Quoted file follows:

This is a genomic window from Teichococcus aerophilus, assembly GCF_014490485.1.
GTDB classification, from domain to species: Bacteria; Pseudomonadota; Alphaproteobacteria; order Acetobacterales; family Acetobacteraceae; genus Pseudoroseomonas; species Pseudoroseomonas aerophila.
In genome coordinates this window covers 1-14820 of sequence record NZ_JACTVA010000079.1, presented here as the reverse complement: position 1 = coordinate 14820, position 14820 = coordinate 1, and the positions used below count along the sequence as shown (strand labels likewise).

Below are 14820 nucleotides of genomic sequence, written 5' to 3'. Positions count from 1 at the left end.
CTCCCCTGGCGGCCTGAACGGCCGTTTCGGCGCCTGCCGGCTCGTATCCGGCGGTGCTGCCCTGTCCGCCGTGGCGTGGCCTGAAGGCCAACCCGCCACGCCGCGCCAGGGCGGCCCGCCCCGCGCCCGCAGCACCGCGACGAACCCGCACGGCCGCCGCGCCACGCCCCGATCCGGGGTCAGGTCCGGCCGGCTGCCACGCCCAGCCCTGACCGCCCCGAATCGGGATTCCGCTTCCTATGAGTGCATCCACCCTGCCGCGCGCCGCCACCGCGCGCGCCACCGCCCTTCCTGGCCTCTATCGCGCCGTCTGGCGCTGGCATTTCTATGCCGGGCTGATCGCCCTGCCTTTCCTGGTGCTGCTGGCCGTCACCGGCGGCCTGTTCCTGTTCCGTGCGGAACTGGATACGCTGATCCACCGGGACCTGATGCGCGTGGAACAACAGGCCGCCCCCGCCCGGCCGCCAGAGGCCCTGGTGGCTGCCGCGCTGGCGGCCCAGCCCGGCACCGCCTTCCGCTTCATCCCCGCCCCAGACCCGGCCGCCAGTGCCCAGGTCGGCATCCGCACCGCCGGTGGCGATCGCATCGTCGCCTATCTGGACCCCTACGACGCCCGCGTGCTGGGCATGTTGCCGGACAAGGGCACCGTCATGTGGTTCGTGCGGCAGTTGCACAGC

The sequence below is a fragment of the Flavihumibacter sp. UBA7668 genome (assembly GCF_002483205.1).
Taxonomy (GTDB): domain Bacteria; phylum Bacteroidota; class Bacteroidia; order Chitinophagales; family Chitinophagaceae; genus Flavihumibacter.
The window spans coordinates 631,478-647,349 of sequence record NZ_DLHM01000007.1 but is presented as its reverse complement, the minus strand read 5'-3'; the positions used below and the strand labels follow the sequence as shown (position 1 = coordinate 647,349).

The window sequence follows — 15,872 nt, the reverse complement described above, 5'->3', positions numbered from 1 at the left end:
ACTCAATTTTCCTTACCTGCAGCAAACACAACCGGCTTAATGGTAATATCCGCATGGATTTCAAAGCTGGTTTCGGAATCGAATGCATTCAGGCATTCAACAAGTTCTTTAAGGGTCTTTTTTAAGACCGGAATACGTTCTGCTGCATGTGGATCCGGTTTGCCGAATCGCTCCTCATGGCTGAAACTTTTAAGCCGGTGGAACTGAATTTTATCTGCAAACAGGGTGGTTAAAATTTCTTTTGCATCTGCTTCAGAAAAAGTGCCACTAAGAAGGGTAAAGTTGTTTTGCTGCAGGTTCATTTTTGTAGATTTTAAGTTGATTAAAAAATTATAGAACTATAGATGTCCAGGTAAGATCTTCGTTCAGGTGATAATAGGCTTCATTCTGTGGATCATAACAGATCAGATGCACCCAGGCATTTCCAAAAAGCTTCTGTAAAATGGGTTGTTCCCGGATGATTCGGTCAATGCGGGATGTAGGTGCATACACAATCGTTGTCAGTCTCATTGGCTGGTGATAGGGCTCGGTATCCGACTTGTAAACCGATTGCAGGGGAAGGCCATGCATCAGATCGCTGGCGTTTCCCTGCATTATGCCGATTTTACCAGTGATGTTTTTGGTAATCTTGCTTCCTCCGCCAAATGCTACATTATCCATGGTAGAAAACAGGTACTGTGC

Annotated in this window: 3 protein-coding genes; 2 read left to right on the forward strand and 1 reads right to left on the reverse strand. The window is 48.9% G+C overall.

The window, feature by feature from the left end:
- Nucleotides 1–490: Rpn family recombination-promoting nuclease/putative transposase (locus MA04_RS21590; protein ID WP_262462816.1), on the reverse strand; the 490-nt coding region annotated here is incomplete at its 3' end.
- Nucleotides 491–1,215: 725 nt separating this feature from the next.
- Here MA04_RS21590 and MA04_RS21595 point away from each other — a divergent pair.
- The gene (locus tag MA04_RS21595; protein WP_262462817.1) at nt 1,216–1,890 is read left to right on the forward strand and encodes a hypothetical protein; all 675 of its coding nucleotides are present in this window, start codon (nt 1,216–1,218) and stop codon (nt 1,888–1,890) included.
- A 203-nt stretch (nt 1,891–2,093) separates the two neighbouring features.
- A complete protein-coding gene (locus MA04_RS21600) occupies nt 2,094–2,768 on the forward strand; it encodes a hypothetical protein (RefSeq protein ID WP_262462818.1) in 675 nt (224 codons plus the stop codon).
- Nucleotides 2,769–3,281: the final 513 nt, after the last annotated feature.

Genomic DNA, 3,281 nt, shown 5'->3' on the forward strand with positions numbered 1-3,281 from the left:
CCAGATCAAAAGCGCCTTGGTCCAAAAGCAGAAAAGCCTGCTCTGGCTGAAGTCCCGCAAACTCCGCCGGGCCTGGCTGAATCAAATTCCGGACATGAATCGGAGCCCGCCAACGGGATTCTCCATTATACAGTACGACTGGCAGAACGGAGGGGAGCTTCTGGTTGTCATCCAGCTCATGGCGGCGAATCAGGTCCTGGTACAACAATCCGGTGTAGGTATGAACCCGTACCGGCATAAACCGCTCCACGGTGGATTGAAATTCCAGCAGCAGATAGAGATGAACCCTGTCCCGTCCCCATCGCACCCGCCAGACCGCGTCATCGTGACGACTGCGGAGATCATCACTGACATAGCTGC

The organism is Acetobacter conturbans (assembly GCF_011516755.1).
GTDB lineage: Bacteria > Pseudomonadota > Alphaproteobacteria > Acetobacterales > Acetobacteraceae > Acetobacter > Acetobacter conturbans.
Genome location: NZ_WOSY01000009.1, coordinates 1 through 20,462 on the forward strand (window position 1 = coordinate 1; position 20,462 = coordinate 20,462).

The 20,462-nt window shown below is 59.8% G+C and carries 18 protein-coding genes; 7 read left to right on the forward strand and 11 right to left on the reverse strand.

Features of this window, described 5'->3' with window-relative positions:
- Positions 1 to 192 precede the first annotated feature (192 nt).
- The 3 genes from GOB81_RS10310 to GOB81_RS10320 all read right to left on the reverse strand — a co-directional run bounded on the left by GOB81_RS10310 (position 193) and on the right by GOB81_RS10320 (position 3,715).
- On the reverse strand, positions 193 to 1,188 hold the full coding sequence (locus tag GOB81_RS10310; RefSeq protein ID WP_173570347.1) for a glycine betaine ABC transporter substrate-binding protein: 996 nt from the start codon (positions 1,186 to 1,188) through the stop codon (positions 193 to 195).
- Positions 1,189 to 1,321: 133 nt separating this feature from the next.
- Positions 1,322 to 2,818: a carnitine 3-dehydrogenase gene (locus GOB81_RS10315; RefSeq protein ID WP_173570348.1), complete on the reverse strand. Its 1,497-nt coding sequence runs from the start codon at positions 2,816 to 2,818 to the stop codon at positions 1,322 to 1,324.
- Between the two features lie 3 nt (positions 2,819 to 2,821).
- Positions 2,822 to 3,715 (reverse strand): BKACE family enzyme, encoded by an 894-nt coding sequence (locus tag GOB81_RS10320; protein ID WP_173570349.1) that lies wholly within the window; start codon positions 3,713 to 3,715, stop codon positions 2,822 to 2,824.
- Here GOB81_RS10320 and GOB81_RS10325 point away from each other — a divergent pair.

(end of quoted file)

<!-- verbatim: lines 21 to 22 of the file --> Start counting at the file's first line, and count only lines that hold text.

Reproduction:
CCAGATCAAAAGCGCCTTGGTCCAAAAGCAGAAAAGCCTGCTCTGGCTGAAGTCCCGCAAACTCCGCCGGGCCTGGCTGAATCAAATTCCGGACATGAATCGGAGCCCGCCAACGGGATTCTCCATTATACAGTACGACTGGCAGAACGGAGGGGAGCTTCTGGTTGTCATCCAGCTCATGGCGGCGAATCAGGTCCTGGTACAACAATCCGGTGTAGGTATGAACCCGTACCGGCATAAACCGCTCCACGGTGGATTGAAATTCCAGCAGCAGATAGAGATGAACCCTGTCCCGTCCCCATCGCACCCGCCAGACCGCGTCATCGTGACGACTGCGGAGATCATCACTGACATAGCTGC

The organism is Acetobacter conturbans (assembly GCF_011516755.1).